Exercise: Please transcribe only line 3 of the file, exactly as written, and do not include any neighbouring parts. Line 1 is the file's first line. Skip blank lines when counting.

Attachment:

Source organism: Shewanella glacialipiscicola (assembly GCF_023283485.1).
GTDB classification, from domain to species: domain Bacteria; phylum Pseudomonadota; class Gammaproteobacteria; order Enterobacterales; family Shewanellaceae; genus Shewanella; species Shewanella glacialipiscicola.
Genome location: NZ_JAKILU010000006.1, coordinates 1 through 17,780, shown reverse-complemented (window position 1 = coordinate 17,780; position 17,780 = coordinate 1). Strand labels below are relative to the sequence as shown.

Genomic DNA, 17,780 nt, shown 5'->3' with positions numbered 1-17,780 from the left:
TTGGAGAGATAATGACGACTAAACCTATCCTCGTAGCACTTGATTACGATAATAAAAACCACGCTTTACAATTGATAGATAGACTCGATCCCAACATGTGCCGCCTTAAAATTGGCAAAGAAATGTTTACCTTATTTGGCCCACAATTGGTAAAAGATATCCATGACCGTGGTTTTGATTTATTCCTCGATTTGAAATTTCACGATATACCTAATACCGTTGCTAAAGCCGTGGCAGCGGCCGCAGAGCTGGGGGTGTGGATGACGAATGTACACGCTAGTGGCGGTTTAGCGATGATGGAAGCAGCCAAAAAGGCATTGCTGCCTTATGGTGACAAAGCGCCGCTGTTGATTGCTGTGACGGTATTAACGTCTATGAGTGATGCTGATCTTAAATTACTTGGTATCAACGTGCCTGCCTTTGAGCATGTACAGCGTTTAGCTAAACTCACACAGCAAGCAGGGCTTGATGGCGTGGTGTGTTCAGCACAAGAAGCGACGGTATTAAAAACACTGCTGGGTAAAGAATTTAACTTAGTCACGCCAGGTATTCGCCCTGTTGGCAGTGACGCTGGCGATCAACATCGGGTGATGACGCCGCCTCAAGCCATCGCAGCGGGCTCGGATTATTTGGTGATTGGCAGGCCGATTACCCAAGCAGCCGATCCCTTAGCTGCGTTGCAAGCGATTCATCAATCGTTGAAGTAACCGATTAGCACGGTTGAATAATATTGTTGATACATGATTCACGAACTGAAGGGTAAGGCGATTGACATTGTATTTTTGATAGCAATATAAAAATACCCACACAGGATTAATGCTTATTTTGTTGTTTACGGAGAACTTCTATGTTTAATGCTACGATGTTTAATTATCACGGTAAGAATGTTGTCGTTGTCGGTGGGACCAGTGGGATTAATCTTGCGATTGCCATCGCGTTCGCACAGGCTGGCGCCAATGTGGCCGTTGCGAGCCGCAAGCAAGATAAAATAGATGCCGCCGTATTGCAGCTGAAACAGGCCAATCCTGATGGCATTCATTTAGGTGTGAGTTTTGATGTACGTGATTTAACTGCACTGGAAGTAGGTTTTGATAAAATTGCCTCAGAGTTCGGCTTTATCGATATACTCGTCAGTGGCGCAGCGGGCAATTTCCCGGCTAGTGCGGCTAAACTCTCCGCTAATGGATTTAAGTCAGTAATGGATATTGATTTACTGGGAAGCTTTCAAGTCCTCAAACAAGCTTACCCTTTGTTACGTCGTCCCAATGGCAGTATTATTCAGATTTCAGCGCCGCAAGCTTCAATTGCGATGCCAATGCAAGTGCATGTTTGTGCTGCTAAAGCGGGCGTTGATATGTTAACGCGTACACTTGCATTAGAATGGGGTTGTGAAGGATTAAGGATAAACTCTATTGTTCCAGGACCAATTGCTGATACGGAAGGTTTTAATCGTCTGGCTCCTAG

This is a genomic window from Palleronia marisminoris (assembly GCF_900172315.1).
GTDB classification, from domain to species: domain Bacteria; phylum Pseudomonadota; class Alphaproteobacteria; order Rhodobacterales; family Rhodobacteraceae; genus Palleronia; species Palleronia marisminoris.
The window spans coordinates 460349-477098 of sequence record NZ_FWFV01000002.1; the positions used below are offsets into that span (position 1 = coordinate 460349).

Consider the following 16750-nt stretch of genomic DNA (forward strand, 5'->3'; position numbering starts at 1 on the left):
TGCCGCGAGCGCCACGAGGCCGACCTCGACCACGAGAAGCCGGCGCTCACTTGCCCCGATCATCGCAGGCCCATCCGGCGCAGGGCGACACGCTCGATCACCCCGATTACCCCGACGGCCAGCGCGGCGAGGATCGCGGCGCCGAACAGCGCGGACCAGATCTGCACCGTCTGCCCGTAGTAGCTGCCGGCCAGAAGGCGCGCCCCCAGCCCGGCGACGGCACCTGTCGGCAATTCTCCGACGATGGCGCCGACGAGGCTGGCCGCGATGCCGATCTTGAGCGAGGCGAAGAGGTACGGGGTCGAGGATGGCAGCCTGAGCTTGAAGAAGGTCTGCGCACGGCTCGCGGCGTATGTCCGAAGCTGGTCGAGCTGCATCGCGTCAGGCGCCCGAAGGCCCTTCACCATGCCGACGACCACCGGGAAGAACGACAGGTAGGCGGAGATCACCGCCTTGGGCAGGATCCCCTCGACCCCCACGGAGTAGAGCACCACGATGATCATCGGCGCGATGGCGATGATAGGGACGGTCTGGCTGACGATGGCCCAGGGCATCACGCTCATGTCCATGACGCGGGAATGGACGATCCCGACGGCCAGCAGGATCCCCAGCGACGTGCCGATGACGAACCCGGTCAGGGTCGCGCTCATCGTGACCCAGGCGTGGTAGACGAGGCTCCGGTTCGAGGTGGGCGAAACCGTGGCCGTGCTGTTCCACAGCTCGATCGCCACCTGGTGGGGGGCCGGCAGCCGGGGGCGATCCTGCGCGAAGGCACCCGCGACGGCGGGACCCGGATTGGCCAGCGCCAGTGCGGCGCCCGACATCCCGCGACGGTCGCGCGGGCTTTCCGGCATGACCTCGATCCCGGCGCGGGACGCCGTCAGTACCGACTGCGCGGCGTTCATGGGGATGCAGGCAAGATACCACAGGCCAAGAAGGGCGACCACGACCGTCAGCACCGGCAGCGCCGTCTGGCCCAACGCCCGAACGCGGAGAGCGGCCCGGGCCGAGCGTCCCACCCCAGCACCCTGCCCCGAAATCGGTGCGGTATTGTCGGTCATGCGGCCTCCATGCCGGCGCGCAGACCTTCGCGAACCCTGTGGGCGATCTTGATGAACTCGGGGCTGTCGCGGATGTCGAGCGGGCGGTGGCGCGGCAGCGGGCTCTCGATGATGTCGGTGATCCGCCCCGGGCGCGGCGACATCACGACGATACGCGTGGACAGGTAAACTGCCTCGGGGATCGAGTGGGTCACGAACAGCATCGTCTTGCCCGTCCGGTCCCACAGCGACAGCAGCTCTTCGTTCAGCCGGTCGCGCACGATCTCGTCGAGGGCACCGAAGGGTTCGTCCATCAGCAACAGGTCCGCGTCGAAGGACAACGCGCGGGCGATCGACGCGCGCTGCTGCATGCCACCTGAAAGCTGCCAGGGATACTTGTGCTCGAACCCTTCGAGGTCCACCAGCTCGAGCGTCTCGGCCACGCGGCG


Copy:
Genome location: NZ_JAKILU010000006.1, coordinates 1 through 17,780, shown reverse-complemented (window position 1 = coordinate 17,780; position 17,780 = coordinate 1). Strand labels below are relative to the sequence as shown.